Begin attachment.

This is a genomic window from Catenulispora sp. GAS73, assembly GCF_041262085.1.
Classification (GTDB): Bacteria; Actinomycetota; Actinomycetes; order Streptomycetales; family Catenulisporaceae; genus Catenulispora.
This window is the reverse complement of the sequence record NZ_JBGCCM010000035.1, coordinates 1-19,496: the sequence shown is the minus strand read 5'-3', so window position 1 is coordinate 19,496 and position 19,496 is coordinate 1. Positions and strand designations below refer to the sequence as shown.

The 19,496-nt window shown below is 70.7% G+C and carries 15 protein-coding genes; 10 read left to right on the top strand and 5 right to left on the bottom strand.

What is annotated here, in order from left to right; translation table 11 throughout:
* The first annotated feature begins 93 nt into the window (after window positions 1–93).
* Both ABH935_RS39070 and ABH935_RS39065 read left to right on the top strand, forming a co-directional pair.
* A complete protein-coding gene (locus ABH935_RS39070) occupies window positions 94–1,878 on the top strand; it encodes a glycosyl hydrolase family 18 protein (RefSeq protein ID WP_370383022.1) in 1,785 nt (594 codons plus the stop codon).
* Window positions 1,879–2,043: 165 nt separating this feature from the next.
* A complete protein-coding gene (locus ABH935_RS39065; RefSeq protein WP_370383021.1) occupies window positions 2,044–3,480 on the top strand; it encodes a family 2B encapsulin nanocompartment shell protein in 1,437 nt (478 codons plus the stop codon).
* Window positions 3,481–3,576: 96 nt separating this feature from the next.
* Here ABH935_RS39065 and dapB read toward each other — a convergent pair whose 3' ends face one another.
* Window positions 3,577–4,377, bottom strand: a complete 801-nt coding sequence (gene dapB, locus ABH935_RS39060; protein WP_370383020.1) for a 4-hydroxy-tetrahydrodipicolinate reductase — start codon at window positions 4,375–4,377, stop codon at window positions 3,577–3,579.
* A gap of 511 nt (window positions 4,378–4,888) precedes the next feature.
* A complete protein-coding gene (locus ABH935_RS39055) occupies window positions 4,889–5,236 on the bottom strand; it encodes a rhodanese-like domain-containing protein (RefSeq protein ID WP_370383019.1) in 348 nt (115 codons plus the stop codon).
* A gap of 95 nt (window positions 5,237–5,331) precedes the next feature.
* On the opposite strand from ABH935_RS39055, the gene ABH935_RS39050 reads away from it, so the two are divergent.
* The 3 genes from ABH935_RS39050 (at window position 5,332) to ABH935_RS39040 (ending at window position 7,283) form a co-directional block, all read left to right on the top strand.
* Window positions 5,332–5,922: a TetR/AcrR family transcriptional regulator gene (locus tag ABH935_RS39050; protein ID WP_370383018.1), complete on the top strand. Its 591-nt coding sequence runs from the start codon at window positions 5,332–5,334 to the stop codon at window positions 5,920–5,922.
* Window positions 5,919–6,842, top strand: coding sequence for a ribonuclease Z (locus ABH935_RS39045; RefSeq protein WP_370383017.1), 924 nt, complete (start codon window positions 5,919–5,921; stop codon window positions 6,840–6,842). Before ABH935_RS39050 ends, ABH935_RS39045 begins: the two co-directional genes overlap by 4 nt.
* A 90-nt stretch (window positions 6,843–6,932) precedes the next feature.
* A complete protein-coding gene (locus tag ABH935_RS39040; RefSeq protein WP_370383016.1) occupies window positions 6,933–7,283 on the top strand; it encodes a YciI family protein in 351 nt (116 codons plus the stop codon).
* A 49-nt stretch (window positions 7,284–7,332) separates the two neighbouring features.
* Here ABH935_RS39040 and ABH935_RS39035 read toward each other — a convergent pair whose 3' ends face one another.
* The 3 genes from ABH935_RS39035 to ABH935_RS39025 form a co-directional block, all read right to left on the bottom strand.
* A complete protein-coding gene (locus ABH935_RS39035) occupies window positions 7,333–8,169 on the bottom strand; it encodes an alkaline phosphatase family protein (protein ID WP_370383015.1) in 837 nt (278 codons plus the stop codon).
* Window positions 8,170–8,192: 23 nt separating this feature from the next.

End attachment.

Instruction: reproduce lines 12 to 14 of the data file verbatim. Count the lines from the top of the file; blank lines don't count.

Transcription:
* Here ABH935_RS39065 and dapB read toward each other — a convergent pair whose 3' ends face one another.
* Window positions 3,577–4,377, bottom strand: a complete 801-nt coding sequence (gene dapB, locus ABH935_RS39060; protein WP_370383020.1) for a 4-hydroxy-tetrahydrodipicolinate reductase — start codon at window positions 4,375–4,377, stop codon at window positions 3,577–3,579.
* A gap of 511 nt (window positions 4,378–4,888) precedes the next feature.